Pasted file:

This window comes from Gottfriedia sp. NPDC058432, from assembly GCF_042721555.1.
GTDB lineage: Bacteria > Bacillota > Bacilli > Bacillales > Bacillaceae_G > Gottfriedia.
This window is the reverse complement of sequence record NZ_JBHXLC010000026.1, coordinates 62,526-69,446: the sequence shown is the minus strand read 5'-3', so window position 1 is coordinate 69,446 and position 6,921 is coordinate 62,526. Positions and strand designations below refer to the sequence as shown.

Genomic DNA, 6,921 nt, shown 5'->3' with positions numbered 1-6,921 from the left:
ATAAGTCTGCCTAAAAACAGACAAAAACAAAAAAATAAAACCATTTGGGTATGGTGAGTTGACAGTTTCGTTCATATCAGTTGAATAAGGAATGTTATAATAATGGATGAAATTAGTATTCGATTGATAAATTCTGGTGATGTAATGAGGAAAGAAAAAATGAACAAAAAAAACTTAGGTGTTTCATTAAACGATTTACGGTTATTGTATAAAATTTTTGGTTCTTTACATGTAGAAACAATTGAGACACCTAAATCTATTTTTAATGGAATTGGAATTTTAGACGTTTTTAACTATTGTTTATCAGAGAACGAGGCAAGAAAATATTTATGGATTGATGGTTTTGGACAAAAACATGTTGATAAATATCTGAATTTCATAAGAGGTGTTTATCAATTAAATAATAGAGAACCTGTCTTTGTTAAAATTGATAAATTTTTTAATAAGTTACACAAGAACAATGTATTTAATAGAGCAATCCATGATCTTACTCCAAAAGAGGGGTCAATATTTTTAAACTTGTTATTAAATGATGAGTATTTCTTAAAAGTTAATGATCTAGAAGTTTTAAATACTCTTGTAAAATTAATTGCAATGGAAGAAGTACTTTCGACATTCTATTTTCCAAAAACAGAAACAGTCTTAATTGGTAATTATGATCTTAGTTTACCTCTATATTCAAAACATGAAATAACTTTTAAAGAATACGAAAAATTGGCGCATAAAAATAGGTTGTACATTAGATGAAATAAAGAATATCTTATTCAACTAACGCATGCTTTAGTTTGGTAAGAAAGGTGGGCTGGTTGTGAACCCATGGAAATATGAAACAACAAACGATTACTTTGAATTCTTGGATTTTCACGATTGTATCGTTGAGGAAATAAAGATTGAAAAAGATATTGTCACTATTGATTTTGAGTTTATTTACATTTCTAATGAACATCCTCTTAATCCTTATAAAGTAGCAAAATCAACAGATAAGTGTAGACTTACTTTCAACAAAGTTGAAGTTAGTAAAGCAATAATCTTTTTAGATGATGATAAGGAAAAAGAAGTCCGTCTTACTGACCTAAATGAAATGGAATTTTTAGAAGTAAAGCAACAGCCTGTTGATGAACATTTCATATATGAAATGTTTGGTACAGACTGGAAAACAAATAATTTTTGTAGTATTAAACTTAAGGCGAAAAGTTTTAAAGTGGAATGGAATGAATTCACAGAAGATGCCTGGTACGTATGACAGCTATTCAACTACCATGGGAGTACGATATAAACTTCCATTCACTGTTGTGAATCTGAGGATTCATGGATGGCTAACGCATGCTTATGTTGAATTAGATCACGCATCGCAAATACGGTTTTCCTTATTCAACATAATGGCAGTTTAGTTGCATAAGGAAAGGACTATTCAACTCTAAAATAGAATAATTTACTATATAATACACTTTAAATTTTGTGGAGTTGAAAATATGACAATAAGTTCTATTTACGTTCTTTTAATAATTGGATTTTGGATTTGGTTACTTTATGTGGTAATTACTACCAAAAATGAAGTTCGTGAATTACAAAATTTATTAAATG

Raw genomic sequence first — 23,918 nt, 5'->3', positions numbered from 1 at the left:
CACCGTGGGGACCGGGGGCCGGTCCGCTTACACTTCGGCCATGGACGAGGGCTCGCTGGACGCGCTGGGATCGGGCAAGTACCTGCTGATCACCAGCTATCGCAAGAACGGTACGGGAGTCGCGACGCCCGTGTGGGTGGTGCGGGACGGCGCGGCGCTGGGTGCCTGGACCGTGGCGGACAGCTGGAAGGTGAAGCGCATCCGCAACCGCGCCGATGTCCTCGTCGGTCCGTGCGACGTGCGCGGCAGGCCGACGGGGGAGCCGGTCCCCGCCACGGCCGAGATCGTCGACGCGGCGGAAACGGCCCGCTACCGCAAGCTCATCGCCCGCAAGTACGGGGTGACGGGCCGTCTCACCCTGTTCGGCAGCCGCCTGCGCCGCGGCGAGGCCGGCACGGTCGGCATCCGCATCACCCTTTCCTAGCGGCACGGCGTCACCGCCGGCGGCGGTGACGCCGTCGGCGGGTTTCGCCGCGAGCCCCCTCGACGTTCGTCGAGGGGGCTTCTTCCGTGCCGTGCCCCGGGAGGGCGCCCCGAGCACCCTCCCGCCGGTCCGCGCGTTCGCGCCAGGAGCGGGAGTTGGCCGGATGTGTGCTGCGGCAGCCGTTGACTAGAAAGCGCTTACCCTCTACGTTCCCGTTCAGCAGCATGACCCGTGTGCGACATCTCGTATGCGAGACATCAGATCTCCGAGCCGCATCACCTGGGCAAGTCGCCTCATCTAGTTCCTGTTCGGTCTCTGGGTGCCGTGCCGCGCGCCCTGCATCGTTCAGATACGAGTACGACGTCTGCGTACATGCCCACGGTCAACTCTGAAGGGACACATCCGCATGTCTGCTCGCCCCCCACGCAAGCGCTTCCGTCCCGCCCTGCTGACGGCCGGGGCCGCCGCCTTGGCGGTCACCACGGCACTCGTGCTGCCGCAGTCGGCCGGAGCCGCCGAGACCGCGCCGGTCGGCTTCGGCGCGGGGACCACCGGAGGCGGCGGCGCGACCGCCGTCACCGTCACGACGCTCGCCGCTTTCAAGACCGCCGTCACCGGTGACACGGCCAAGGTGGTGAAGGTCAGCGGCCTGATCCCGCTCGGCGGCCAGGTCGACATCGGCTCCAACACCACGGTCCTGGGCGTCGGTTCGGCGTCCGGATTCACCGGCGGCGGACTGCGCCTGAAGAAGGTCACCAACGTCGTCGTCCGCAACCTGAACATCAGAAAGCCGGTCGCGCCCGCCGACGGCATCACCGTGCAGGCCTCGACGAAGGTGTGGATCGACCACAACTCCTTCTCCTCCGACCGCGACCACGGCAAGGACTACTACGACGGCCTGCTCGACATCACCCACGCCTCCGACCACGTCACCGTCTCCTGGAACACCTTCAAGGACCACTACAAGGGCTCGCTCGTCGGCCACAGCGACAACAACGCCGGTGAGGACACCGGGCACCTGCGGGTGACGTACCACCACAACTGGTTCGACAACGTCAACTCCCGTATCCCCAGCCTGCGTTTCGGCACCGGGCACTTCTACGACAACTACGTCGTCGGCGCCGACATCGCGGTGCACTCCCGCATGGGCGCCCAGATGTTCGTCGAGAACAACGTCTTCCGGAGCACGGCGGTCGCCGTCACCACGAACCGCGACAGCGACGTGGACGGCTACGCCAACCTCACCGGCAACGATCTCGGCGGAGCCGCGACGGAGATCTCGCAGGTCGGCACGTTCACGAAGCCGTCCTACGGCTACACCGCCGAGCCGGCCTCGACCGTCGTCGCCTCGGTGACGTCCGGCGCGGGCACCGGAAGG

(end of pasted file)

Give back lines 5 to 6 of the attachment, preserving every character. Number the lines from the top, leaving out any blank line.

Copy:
ATAAGTCTGCCTAAAAACAGACAAAAACAAAAAAATAAAACCATTTGGGTATGGTGAGTTGACAGTTTCGTTCATATCAGTTGAATAAGGAATGTTATAATAATGGATGAAATTAGTATTCGATTGATAAATTCTGGTGATGTAATGAGGAAAGAAAAAATGAACAAAAAAAACTTAGGTGTTTCATTAAACGATTTACGGTTATTGTATAAAATTTTTGGTTCTTTACATGTAGAAACAATTGAGACACCTAAATCTATTTTTAATGGAATTGGAATTTTAGACGTTTTTAACTATTGTTTATCAGAGAACGAGGCAAGAAAATATTTATGGATTGATGGTTTTGGACAAAAACATGTTGATAAATATCTGAATTTCATAAGAGGTGTTTATCAATTAAATAATAGAGAACCTGTCTTTGTTAAAATTGATAAATTTTTTAATAAGTTACACAAGAACAATGTATTTAATAGAGCAATCCATGATCTTACTCCAAAAGAGGGGTCAATATTTTTAAACTTGTTATTAAATGATGAGTATTTCTTAAAAGTTAATGATCTAGAAGTTTTAAATACTCTTGTAAAATTAATTGCAATGGAAGAAGTACTTTCGACATTCTATTTTCCAAAAACAGAAACAGTCTTAATTGGTAATTATGATCTTAGTTTACCTCTATATTCAAAACATGAAATAACTTTTAAAGAATACGAAAAATTGGCGCATAAAAATAGGTTGTACATTAGATGAAATAAAGAATATCTTATTCAACTAACGCATGCTTTAGTTTGGTAAGAAAGGTGGGCTGGTTGTGAACCCATGGAAATATGAAACAACAAACGATTACTTTGAATTCTTGGATTTTCACGATTGTATCGTTGAGGAAATAAAGATTGAAAAAGATATTGTCACTATTGATTTTGAGTTTATTTACATTTCTAATGAACATCCTCTTAATCCTTATAAAGTAGCAAAATCAACAGATAAGTGTAGACTTACTTTCAACAAAGTTGAAGTTAGTAAAGCAATAATCTTTTTAGATGATGATAAGGAAAAAGAAGTCCGTCTTACTGACCTAAATGAAATGGAATTTTTAGAAGTAAAGCAACAGCCTGTTGATGAACATTTCATATATGAAATGTTTGGTACAGACTGGAAAACAAATAATTTTTGTAGTATTAAACTTAAGGCGAAAAGTTTTAAAGTGGAATGGAATGAATTCACAGAAGATGCCTGGTACGTATGACAGCTATTCAACTACCATGGGAGTACGATATAAACTTCCATTCACTGTTGTGAATCTGAGGATTCATGGATGGCTAACGCATGCTTATGTTGAATTAGATCACGCATCGCAAATACGGTTTTCCTTATTCAACATAATGGCAGTTTAGTTGCATAAGGAAAGGACTATTCAACTCTAAAATAGAATAATTTACTATATAATACACTTTAAATTTTGTGGAGTTGAAAATATGACAATAAGTTCTATTTACGTTCTTTTAATAATTGGATTTTGGATTTGGTTACTTTATGTGGTAATTACTACCAAAAATGAAGTTCGTGAATTACAAAATTTATTAAATG

Raw genomic sequence first — 23,918 nt, 5'->3', positions numbered from 1 at the left: